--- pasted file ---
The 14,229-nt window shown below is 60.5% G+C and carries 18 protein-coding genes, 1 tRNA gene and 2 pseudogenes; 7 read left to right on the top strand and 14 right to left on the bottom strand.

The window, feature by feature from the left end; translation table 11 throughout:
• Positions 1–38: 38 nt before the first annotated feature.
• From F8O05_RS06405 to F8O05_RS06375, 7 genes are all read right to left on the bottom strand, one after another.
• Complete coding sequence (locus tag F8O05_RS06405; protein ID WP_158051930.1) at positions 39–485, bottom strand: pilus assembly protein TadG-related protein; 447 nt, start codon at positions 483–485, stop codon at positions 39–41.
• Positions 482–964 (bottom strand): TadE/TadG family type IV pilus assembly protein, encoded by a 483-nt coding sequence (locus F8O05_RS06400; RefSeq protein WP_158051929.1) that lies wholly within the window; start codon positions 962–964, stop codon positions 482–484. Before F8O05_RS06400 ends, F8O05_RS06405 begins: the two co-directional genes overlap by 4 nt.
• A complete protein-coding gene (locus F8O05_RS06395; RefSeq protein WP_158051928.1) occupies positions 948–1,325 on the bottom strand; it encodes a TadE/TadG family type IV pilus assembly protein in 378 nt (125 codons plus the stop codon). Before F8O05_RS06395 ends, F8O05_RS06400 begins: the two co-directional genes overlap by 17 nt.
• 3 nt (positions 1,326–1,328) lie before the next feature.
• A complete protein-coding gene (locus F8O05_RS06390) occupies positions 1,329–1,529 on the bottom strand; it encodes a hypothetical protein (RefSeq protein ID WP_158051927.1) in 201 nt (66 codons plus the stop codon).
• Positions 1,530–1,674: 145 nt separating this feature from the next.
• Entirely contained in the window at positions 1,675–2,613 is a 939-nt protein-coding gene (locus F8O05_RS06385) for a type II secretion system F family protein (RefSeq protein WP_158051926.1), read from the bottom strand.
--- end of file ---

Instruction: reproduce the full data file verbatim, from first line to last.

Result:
The 14,229-nt window shown below is 60.5% G+C and carries 18 protein-coding genes, 1 tRNA gene and 2 pseudogenes; 7 read left to right on the top strand and 14 right to left on the bottom strand.

The window, feature by feature from the left end; translation table 11 throughout:
• Positions 1–38: 38 nt before the first annotated feature.
• From F8O05_RS06405 to F8O05_RS06375, 7 genes are all read right to left on the bottom strand, one after another.
• Complete coding sequence (locus tag F8O05_RS06405; protein ID WP_158051930.1) at positions 39–485, bottom strand: pilus assembly protein TadG-related protein; 447 nt, start codon at positions 483–485, stop codon at positions 39–41.
• Positions 482–964 (bottom strand): TadE/TadG family type IV pilus assembly protein, encoded by a 483-nt coding sequence (locus F8O05_RS06400; RefSeq protein WP_158051929.1) that lies wholly within the window; start codon positions 962–964, stop codon positions 482–484. Before F8O05_RS06400 ends, F8O05_RS06405 begins: the two co-directional genes overlap by 4 nt.
• A complete protein-coding gene (locus F8O05_RS06395; RefSeq protein WP_158051928.1) occupies positions 948–1,325 on the bottom strand; it encodes a TadE/TadG family type IV pilus assembly protein in 378 nt (125 codons plus the stop codon). Before F8O05_RS06395 ends, F8O05_RS06400 begins: the two co-directional genes overlap by 17 nt.
• 3 nt (positions 1,326–1,328) lie before the next feature.
• A complete protein-coding gene (locus F8O05_RS06390) occupies positions 1,329–1,529 on the bottom strand; it encodes a hypothetical protein (RefSeq protein ID WP_158051927.1) in 201 nt (66 codons plus the stop codon).
• Positions 1,530–1,674: 145 nt separating this feature from the next.
• Entirely contained in the window at positions 1,675–2,613 is a 939-nt protein-coding gene (locus F8O05_RS06385) for a type II secretion system F family protein (RefSeq protein WP_158051926.1), read from the bottom strand.